Our ancestors needed Survivor Brain. As they tromped through thick woods or new land and saw a shape, their brains automatically registered “predator” or “prey,” and the body – before the conscious mind could even register the right category – responded with uplifted spear or running legs. (See cognitive scientist George Lakoff’s Women, Fire, and Dangerous Things, a fascinating study of this impulse.)   The truth is most of us do not need Survivor Brain to be as active as it likely is in our daily professional and personal lives.

Survivor Brain ironically counters the mind’s capacity to stay open to possibility – a crux for creativity. Survivor Brain reacts more than creates.  Survivor Brain bolsters our ego by bringing out our Mr. Know-it-All. Our Mr. Know-it-All pretends we already have all the answers.

The Mr. Know-it-All in each of us sends wonder in hiding. When you’re pursuing a creative project, keep your mind open. Live in more questions than answers during three critical phases of a creative project:

Inception Don’t start a project thinking you have everything already figured out. You’ll lose interest and drop the project more quickly than a baby drops yesterday’s toy.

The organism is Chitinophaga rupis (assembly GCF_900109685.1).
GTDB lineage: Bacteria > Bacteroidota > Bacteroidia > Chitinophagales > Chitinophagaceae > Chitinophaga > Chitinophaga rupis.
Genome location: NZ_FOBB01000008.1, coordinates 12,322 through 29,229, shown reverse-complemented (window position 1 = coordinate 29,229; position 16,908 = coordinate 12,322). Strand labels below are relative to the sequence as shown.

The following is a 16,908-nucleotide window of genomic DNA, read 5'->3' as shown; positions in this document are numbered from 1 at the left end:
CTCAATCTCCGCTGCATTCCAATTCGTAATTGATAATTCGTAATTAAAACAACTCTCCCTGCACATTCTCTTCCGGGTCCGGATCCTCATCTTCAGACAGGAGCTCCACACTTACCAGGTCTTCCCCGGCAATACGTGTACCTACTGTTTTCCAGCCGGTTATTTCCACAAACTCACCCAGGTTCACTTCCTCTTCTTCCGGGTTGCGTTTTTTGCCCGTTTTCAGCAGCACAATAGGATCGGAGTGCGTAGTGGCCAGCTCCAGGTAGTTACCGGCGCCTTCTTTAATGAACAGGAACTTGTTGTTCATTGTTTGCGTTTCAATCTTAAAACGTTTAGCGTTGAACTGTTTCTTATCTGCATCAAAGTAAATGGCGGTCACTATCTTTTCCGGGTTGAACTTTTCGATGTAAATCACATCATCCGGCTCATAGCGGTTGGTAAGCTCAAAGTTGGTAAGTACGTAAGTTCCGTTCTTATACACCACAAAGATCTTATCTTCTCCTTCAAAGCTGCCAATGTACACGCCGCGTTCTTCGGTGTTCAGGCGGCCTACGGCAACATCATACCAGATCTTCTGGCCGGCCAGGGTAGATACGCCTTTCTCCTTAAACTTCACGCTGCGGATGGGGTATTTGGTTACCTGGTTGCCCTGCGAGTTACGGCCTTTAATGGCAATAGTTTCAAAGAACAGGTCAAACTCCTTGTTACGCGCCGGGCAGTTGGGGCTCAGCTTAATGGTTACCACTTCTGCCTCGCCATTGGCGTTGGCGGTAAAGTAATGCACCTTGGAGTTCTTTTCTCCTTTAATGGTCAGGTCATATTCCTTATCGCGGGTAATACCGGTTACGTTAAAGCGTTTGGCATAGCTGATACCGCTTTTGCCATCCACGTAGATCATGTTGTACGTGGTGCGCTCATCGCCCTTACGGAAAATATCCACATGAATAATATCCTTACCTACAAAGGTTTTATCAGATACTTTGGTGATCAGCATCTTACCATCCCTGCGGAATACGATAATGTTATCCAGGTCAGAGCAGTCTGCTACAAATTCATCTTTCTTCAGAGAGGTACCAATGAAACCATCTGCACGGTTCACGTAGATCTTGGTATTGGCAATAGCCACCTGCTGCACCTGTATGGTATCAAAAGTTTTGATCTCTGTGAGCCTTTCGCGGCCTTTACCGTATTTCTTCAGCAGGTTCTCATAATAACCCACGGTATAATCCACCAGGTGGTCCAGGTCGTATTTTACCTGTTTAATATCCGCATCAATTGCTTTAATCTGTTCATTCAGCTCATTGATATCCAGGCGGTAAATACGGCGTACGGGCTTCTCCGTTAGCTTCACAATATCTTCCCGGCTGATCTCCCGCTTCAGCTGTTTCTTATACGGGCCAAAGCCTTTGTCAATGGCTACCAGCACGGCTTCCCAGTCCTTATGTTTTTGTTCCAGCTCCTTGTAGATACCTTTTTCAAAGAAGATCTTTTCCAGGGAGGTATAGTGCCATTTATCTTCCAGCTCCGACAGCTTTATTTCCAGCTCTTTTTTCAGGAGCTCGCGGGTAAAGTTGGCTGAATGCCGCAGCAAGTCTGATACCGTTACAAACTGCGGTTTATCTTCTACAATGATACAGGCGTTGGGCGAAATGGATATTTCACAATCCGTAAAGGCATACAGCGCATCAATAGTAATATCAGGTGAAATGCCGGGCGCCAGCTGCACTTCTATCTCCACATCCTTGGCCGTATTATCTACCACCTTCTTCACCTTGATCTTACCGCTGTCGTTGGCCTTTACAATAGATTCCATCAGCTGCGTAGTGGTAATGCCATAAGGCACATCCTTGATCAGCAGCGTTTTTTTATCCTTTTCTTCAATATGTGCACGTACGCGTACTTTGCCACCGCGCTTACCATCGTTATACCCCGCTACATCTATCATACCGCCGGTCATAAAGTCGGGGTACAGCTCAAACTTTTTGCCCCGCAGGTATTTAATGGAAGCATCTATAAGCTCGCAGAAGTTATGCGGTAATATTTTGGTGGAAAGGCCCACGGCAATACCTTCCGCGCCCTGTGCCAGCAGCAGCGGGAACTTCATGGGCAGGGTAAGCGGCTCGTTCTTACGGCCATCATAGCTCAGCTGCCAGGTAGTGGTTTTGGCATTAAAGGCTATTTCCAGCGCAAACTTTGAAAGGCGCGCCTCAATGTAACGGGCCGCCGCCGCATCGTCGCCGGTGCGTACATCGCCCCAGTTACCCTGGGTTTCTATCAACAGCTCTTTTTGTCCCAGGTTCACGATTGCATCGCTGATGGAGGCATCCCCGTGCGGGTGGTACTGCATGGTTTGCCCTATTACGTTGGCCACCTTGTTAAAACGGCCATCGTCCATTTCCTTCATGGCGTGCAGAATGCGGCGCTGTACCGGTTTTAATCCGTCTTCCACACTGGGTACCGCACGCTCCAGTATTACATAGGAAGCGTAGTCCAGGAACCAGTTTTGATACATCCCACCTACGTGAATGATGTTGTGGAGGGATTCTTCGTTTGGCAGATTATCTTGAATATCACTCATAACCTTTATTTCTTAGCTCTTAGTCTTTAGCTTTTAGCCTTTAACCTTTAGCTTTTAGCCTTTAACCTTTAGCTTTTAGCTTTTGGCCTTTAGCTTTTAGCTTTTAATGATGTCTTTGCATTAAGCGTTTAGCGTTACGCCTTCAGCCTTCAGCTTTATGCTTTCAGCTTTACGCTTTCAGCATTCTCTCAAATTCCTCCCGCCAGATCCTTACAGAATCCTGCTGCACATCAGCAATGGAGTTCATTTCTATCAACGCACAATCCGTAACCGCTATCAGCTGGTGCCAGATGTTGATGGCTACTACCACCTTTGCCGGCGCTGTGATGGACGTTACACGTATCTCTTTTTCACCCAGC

In the MiddleHow do you stay fresh with a long-term project day after day? I heard Susan Orleans, author of Orchid Thief and writer for The New Yorker, address this matter. One litmus test that she’s onto a good project is whether or not she is continuously having questions about the subject. “If I already know everything about it or know where it’s going, then what’s the point of my writing the piece?” Wonder is an awesome motivator. If in the middle of a project, you lost that wondrous feeling, either stop knowing so much or assess whether or not this project even merits more attention.

Toward the End – Refrain from tidying up a project. Poets, novelists, and memoirists have to trip up the mind’s attempts to tie up the lose ends. Some artists have to hold back from making a piece look too polished. A business product might be refined when produced, but it’s likely going to need improvements.

Art, products, and life – they’re all works-in-progress. And the more we think we know about any of them, probably the more we realize how little we do know. Savor that not-knowing, and turn on your Wonder Brain. You’ll find it in the wilds of your imagination.

Drop in the Hut
How do you court curiosity and trump both the Survivor Brain and the Mr. Know-it-All? I’m collecting stories and examples – so drop in and share!

And if you want more ideas along these lines, download the two Tracking Wonder Handbooks by entering your name in the box to the right —>>>. And spread the wonder.

See you in the woods,
Jeffrey

Twitter: JeffreyDavis108
Psychology Today: Tracking Wonder blog
Facebook: Like/Fan Page

On the Right Track Monthly Newsletter
Author of The Journey from the Center to the Page (Penguin 2004; Monkfish Pub., revised & updated ed. 2008)